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  • Writer's pictureDr. de Castro

What Is Fascia?

Fascia, form the latin "band", is a type of connective tissue found throughout the ENTIRE body. It is made of mostly collagen and lies beneath the skin. It attaches to, stabilizes, encloses and separates our muscle from the rest of our body and internal organs. We have different layers of it, typically classified as superficial and deep and it can also have different functions based on where it is located.

Fascia is made up of fibrous connective tissue, similar to ligaments and tendons. The collagen fibres are in a wavy pattern, parallel to the direction of pull. Fascia is flexible, but also great at resisting forces.

Fascia becomes important when it is no longer operating as it should. This can look like loss of stiffness, too much stiffness or a loss in its ability to shear. Inflammation and trauma can cause fibrosis and adhesions, which can make the different tissues difficult to tell apart, impacting how the fascia works.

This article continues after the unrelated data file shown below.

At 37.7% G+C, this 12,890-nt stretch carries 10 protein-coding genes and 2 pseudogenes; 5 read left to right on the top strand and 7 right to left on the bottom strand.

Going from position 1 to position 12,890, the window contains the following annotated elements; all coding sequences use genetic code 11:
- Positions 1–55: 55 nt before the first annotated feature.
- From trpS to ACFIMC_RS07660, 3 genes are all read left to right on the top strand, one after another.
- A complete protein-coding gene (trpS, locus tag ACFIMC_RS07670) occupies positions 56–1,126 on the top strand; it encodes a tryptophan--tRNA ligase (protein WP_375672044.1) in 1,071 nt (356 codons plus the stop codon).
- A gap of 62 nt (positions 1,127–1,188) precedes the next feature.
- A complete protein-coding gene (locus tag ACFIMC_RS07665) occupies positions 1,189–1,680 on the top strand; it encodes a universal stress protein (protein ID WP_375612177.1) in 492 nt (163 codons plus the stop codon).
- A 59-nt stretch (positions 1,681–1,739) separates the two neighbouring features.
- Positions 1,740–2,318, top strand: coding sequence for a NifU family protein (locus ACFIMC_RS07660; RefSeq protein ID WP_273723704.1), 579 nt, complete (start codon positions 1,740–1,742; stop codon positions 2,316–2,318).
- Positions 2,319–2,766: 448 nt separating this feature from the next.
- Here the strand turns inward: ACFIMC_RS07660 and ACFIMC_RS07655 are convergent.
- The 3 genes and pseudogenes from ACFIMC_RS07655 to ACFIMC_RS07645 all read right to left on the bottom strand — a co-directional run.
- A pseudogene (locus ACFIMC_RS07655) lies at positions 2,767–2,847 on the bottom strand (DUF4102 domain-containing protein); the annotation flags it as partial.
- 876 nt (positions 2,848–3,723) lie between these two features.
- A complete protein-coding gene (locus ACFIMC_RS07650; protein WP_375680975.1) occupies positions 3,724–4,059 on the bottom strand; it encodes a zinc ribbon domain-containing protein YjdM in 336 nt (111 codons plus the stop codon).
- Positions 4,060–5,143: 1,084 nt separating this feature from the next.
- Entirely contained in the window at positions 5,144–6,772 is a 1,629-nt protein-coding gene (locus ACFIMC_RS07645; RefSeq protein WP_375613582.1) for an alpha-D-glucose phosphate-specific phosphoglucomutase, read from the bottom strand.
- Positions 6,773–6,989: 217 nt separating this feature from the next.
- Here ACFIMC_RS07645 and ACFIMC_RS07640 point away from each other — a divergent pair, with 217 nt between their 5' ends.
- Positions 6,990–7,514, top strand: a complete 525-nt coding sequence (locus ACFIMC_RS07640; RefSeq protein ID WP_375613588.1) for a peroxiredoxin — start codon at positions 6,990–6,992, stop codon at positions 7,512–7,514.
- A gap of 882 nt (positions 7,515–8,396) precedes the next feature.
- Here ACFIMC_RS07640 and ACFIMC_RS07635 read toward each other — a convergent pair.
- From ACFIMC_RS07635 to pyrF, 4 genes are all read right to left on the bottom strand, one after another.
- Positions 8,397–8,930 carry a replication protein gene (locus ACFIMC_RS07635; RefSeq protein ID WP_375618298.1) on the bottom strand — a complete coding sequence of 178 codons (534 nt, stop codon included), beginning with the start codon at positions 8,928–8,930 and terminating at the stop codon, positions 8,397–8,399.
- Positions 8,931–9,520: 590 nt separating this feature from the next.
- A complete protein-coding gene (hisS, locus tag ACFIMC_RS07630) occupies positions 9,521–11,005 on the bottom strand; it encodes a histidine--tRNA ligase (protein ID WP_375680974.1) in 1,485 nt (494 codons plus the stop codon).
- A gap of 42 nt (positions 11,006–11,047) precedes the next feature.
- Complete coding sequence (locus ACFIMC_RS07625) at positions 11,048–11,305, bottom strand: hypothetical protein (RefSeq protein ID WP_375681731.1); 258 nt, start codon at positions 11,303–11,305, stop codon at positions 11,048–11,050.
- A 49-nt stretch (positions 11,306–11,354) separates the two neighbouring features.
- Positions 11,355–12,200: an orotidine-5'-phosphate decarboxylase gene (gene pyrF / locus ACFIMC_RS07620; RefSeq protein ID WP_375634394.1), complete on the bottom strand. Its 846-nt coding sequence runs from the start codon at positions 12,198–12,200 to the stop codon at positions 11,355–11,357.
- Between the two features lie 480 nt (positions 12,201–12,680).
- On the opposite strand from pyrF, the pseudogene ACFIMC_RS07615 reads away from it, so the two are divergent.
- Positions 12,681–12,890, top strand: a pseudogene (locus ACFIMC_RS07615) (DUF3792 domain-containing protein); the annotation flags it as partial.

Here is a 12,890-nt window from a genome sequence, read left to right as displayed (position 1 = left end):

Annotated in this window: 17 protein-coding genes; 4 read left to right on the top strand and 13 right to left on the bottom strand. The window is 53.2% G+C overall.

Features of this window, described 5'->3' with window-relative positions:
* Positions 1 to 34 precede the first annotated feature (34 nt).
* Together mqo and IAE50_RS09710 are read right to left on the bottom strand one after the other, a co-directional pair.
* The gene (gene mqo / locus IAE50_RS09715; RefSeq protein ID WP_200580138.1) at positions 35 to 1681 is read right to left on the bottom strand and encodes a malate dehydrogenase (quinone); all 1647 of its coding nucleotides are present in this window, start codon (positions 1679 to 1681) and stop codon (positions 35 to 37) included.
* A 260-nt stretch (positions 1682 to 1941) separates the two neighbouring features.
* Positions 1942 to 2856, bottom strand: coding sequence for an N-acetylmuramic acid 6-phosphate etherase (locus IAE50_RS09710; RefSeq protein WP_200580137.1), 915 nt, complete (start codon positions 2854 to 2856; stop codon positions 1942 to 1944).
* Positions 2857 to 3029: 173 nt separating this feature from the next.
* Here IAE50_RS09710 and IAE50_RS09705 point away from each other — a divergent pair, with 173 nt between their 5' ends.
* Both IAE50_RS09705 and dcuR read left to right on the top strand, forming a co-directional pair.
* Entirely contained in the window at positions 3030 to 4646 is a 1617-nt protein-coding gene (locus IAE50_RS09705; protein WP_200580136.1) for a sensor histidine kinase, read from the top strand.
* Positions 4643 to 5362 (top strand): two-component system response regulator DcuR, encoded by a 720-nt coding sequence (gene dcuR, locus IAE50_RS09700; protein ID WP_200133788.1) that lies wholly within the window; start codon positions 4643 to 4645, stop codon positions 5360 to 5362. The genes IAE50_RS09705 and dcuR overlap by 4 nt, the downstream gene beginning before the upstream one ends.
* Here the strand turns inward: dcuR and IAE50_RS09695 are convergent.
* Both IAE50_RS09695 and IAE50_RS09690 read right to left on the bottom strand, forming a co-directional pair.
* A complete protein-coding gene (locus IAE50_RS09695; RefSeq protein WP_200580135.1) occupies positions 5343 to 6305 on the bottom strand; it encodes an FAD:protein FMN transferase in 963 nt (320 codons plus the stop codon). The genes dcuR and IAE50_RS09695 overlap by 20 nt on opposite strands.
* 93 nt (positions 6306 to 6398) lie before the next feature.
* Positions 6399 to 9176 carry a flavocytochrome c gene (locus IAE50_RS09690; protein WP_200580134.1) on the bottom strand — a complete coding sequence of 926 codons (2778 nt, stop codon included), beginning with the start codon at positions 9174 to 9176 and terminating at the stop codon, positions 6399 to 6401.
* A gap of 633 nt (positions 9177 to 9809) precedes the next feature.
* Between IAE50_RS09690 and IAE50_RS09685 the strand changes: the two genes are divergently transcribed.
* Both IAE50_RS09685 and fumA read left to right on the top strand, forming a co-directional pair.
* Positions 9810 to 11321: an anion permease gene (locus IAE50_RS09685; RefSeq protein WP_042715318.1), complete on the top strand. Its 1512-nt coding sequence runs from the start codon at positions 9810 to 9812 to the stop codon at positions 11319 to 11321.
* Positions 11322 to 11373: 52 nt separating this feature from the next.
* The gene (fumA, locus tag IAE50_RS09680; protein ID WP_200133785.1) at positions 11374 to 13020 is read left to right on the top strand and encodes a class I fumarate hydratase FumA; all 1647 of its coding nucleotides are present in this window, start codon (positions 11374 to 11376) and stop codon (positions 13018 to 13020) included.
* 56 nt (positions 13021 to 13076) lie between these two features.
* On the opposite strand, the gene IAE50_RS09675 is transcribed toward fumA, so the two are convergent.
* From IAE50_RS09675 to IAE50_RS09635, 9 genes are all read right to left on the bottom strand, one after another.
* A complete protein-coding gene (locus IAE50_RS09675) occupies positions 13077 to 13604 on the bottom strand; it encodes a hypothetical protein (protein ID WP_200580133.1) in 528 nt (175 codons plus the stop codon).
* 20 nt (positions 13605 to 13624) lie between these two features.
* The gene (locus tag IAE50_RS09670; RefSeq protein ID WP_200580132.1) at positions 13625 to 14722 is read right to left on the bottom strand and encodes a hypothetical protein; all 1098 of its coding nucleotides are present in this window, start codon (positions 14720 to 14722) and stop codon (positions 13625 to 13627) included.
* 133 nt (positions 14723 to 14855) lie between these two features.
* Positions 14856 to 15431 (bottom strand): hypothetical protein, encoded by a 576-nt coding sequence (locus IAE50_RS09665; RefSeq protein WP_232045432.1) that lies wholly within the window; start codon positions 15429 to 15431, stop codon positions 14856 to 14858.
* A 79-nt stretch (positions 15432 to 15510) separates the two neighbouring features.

Healthy fascia has a large amount of water, allowing it to slide appropriately, supporting our movement and activating the receptors (for things like pain, temperature and proprioception) that live in the fascia as well. When this water decreases, which can happen form lack of movement or repetitive loads, the collagen can get sticky and stuck together. This is that adhesion we brought up earlier.

If these adhesions are left alone, we can see decreased flexibility and mobility, and it can also turn into chronic pain.

If fascial adhesions are part of what makes you hurt, there are some things you can do to help!

Hydrate-make sure there's enough water for your fascia

Foam rolling-This can compress and stretch the tissue, which can aid in the hydration of the fascia as well as breaking up the stuck pieces of collagen.

Get treatment-Fascial stretching, massage, chiropractic and even acupuncture are all treatments that can help get your fascia happy and moving again!

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